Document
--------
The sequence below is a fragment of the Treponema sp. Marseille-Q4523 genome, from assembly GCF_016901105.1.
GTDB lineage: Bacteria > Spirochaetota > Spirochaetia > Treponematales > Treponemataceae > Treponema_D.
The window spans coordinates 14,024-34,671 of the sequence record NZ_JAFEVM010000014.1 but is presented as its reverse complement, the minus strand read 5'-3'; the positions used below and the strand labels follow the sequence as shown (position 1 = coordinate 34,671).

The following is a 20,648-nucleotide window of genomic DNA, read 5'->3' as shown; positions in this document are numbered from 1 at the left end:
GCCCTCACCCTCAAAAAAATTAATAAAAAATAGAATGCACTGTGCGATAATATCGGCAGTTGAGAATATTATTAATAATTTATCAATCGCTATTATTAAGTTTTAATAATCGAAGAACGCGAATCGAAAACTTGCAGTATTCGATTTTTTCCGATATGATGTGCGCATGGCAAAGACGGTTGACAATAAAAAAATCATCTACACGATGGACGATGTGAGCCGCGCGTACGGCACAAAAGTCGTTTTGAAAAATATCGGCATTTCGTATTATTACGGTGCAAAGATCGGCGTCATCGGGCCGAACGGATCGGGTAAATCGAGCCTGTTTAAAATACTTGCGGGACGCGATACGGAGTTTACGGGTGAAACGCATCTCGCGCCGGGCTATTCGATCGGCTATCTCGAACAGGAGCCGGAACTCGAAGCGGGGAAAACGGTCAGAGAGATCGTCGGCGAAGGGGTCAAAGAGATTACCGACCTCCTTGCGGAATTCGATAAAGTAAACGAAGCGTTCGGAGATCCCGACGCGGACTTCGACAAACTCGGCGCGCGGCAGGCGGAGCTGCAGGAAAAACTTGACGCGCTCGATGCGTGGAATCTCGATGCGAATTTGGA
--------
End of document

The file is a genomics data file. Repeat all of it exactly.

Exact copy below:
The sequence below is a fragment of the Treponema sp. Marseille-Q4523 genome, from assembly GCF_016901105.1.
GTDB lineage: Bacteria > Spirochaetota > Spirochaetia > Treponematales > Treponemataceae > Treponema_D.
The window spans coordinates 14,024-34,671 of the sequence record NZ_JAFEVM010000014.1 but is presented as its reverse complement, the minus strand read 5'-3'; the positions used below and the strand labels follow the sequence as shown (position 1 = coordinate 34,671).

The following is a 20,648-nucleotide window of genomic DNA, read 5'->3' as shown; positions in this document are numbered from 1 at the left end:
GCCCTCACCCTCAAAAAAATTAATAAAAAATAGAATGCACTGTGCGATAATATCGGCAGTTGAGAATATTATTAATAATTTATCAATCGCTATTATTAAGTTTTAATAATCGAAGAACGCGAATCGAAAACTTGCAGTATTCGATTTTTTCCGATATGATGTGCGCATGGCAAAGACGGTTGACAATAAAAAAATCATCTACACGATGGACGATGTGAGCCGCGCGTACGGCACAAAAGTCGTTTTGAAAAATATCGGCATTTCGTATTATTACGGTGCAAAGATCGGCGTCATCGGGCCGAACGGATCGGGTAAATCGAGCCTGTTTAAAATACTTGCGGGACGCGATACGGAGTTTACGGGTGAAACGCATCTCGCGCCGGGCTATTCGATCGGCTATCTCGAACAGGAGCCGGAACTCGAAGCGGGGAAAACGGTCAGAGAGATCGTCGGCGAAGGGGTCAAAGAGATTACCGACCTCCTTGCGGAATTCGATAAAGTAAACGAAGCGTTCGGAGATCCCGACGCGGACTTCGACAAACTCGGCGCGCGGCAGGCGGAGCTGCAGGAAAAACTTGACGCGCTCGATGCGTGGAATCTCGATGCGAATTTGGA